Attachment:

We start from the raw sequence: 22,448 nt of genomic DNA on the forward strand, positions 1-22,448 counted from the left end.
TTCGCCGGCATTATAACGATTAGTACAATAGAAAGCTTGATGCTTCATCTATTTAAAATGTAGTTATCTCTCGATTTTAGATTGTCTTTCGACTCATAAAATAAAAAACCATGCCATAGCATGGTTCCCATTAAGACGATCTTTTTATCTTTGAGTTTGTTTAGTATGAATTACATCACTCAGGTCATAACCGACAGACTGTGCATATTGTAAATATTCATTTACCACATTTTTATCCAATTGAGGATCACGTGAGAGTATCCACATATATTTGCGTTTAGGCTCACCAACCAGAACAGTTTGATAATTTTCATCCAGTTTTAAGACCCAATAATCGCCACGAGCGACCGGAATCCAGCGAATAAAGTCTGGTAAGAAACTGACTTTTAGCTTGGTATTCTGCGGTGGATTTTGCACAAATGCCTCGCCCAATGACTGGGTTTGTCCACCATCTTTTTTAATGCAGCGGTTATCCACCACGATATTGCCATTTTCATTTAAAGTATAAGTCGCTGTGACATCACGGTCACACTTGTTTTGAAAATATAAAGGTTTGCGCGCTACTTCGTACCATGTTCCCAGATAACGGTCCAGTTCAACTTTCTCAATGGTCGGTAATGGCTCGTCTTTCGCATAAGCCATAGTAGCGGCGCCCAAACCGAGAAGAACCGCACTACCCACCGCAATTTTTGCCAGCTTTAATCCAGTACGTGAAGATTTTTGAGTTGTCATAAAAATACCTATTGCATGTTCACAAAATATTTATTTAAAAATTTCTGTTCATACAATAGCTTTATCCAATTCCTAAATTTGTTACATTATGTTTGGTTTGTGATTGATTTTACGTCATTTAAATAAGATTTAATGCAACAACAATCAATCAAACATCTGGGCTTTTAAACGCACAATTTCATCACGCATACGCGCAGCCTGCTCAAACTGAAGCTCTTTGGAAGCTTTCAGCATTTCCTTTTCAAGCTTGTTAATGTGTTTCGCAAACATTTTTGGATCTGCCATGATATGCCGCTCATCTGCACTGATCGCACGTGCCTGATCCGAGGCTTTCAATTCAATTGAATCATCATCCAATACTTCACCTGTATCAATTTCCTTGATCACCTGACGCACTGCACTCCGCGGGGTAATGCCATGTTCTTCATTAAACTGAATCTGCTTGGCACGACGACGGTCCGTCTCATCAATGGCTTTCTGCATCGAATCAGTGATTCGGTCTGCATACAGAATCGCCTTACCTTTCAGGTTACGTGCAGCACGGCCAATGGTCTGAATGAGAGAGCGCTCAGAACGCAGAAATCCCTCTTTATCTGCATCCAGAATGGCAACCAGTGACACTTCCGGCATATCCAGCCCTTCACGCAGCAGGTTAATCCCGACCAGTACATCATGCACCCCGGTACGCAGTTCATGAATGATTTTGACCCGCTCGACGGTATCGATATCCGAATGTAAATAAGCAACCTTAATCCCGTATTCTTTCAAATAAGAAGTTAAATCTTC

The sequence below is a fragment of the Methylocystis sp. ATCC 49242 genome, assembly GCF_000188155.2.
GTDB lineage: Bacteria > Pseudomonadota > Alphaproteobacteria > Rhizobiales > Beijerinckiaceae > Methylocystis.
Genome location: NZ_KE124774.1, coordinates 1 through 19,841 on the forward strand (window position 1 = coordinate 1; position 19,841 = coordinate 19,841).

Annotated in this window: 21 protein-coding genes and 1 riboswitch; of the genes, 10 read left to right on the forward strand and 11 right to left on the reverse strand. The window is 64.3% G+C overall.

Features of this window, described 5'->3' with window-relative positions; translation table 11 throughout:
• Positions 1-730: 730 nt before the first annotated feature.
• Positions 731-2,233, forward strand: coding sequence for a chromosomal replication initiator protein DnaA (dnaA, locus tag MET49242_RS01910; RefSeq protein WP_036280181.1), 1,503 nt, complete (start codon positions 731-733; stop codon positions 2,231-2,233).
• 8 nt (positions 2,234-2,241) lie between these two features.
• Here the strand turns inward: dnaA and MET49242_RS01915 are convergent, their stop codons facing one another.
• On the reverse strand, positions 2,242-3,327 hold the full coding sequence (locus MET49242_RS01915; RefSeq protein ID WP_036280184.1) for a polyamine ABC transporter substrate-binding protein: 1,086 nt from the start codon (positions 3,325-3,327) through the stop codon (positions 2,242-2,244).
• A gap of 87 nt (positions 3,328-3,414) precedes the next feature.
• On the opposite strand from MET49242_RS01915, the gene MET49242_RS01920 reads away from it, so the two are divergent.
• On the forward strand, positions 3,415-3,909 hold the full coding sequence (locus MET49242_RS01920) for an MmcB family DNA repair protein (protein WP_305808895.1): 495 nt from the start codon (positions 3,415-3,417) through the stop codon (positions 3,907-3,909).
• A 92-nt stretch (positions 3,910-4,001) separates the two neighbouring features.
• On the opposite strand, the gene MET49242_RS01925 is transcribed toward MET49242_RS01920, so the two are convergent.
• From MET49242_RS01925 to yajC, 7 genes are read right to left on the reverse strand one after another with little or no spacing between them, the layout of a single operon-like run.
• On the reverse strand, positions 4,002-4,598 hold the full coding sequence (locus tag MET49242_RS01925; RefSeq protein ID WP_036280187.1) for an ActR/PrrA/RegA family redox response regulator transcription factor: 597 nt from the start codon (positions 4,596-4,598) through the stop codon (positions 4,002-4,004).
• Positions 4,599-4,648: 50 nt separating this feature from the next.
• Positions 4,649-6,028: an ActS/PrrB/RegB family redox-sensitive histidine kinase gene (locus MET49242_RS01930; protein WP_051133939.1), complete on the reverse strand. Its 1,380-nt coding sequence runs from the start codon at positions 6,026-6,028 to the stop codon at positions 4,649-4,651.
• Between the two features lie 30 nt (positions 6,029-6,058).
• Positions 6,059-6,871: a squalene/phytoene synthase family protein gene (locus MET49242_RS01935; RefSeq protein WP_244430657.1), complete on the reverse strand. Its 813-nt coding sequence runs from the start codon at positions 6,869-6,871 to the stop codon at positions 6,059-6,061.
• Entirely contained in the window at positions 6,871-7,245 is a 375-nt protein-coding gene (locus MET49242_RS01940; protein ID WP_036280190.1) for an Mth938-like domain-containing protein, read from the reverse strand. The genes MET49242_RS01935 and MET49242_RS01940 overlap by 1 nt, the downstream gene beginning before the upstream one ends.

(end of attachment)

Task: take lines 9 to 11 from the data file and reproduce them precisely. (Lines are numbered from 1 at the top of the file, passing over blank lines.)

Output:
• Positions 731-2,233, forward strand: coding sequence for a chromosomal replication initiator protein DnaA (dnaA, locus tag MET49242_RS01910; RefSeq protein WP_036280181.1), 1,503 nt, complete (start codon positions 731-733; stop codon positions 2,231-2,233).
• 8 nt (positions 2,234-2,241) lie between these two features.
• Here the strand turns inward: dnaA and MET49242_RS01915 are convergent, their stop codons facing one another.